Browse Prior Art Database

Language for Message Transformation

IP.com Disclosure Number: IPCOM000015026D
Original Publication Date: 2001-Sep-16
Included in the Prior Art Database: 2003-Jun-20
Document File: 6 page(s) / 43K

Publishing Venue

IBM

Abstract

Introduction Message Brokers are an increasingly popular tool for integrating business applications. A Message Broker consists of two main components... A message transformation facility which re-formats messages so that messages produced by one application become intelligible to a second application A message delivery facility which delivers transformed messages to the applications that need to receive them This bulletin is concerned with the message transformation component. Message transformation can be performed by normal programs written in normal programming languages but experience in the industry has shown that overall costs are reduced by having purpose built transformation engines that are quicker and easier to program. Such programming is then often done by people whose skills are in business rather than computer programming and may be via a GUI rather than a text language. Until now these systems have suffered from a number of limitations...

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Language for Message Transformation

Introduction

Message Brokers are an increasingly popular tool for integrating
business applications. A Message Broker consists of two main
components...

    A message transformation facility which re-formats messages
so that messages produced by one application become
intelligible to a second application
A message delivery facility which delivers transformed
messages to the applications that need to receive them
This bulletin is concerned with the message transformation
component. Message transformation can be performed by normal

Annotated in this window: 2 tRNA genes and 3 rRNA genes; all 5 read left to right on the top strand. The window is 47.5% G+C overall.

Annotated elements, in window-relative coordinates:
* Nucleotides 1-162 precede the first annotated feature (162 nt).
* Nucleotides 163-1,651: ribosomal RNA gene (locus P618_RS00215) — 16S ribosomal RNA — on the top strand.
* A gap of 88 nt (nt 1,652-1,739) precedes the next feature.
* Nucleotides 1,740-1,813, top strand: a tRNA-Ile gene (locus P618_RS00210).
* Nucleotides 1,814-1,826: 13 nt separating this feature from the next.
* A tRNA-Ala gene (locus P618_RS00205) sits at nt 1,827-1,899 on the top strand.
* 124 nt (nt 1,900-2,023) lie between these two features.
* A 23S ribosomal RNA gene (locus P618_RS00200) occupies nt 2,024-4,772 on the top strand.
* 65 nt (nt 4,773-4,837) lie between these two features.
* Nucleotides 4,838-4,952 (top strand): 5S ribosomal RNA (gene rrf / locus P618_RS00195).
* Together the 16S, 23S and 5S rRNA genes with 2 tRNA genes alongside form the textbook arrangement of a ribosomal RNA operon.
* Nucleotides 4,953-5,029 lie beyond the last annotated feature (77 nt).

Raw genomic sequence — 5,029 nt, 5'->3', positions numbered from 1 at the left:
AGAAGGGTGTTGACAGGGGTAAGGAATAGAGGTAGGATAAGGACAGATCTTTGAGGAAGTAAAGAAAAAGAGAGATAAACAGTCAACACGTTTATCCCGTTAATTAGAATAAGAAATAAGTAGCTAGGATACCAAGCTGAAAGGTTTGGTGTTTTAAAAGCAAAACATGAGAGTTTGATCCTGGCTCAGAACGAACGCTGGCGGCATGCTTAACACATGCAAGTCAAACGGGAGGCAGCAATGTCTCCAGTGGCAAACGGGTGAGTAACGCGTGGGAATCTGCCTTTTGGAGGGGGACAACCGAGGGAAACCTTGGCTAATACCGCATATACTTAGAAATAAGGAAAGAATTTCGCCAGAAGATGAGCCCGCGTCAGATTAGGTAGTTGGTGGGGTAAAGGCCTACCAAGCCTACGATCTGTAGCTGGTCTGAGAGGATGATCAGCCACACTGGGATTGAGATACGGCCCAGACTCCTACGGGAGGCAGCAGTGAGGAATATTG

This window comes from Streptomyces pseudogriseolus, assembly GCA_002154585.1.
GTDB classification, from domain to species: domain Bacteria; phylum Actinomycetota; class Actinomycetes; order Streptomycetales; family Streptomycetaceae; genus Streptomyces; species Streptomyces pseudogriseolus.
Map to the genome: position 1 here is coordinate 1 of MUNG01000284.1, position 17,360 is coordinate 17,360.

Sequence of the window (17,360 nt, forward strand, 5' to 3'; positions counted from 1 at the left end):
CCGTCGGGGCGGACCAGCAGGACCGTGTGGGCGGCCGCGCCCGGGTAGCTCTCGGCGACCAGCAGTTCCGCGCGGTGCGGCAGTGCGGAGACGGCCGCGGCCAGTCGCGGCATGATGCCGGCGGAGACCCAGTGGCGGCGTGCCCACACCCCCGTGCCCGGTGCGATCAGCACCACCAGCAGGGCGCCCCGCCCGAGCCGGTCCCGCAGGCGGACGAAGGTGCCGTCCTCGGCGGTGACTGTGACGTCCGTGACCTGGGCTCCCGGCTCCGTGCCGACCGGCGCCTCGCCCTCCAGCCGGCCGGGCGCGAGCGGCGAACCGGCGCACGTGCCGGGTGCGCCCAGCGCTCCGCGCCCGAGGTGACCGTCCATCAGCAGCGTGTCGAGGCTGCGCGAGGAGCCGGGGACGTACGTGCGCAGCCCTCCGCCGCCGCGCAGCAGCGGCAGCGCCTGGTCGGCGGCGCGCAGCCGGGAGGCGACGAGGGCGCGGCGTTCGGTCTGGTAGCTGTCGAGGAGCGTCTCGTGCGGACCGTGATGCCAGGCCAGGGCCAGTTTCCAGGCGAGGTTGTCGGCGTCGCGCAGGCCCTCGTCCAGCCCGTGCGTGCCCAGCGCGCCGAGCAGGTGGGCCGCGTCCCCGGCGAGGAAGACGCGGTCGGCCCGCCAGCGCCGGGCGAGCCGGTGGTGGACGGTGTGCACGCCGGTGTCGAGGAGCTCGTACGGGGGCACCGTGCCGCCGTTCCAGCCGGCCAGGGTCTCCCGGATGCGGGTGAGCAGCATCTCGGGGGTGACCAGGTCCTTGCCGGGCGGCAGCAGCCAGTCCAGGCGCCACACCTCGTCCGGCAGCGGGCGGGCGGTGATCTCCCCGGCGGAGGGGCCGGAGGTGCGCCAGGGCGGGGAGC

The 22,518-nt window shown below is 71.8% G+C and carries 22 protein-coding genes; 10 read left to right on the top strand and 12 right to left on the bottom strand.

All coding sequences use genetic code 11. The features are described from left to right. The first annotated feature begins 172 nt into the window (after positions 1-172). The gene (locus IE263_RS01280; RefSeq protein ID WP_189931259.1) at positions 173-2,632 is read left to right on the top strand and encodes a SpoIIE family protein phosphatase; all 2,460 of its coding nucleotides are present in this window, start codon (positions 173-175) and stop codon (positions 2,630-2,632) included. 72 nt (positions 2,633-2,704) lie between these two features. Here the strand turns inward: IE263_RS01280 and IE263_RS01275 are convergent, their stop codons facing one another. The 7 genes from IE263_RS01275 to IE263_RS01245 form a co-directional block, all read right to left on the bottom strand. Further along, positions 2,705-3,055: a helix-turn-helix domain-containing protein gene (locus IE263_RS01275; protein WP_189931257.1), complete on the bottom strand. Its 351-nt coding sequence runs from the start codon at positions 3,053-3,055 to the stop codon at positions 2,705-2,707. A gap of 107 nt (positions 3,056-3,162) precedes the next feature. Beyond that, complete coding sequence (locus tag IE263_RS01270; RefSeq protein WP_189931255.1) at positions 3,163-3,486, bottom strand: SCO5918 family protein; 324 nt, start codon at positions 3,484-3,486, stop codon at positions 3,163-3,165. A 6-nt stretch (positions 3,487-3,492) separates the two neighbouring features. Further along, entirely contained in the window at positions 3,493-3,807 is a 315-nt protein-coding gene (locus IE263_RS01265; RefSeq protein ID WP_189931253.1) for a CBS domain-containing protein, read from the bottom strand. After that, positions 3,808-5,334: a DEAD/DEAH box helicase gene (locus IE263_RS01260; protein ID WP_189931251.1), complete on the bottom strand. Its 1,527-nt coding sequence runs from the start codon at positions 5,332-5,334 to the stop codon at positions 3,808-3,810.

programs written in normal programming languages but experience
in the industry has shown that overall costs are reduced by
having purpose built transformation engines that are quicker and
easier to program. Such programming is then often done by people
whose skills are in business rather than computer programming and
may be via a GUI rather than a text language.

    Until now these systems have suffered from a number of
limitations...

    Producing a language that is simple enough for
non-programmers to use and yet powerful enough to tackle all
the variety of real life problems has proved to be elusive
When programming via a GUI, only relatively simple
operations can be performed
Mixing GUI written and manually written formal language code
has been difficult and fraught
Designing and implementing an adequate transformation
language has required a large development effort
These languages have been unfamiliar to users who have
therefore suffered learning curve costs
The system described here endeavours to solve these problems
by a combination of techniques which lead to a novel result...

    The transformation language described has a much broader
range of application than previous languages. Simple
operations can be specified very easily by non-programming
personnel and yet very complex operations can still be
programmed in the same language by the more experienced
The cost and timescale of a transformation engine
development are greatly reduced
Transformation performance is increased
GUI written and handwritten code can be mixed easily
Existing Systems

    Firstly consider the following simple transformation
fragment written in a conventional transformation language...

SET OutputRoot = InputRoot;

1

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SET OutputRoot.XML.Data.Invoice.Total =
OutputRoot.XML.Data.Invoice.Total * 1.175;

    The meaning of the first statement is... "Parse the incoming
message's bit-stream into a tree structure consisting of internal
elements (folders) and leaf elements (name-value pairs) and then
build a new tree which is a complete copy of the input tree". The
second statement means... "Locate the name value-pair called
"Total" inside the nested folders "XML", "Data" and "Invoice" and
multiply its value by 1.175. The end of the final statement has
an implied meaning of... "And finally generate a new bit-stream
to represent the new tree". This example is very simplistic, a
real example would probably modify many fields or create a new
message so differ...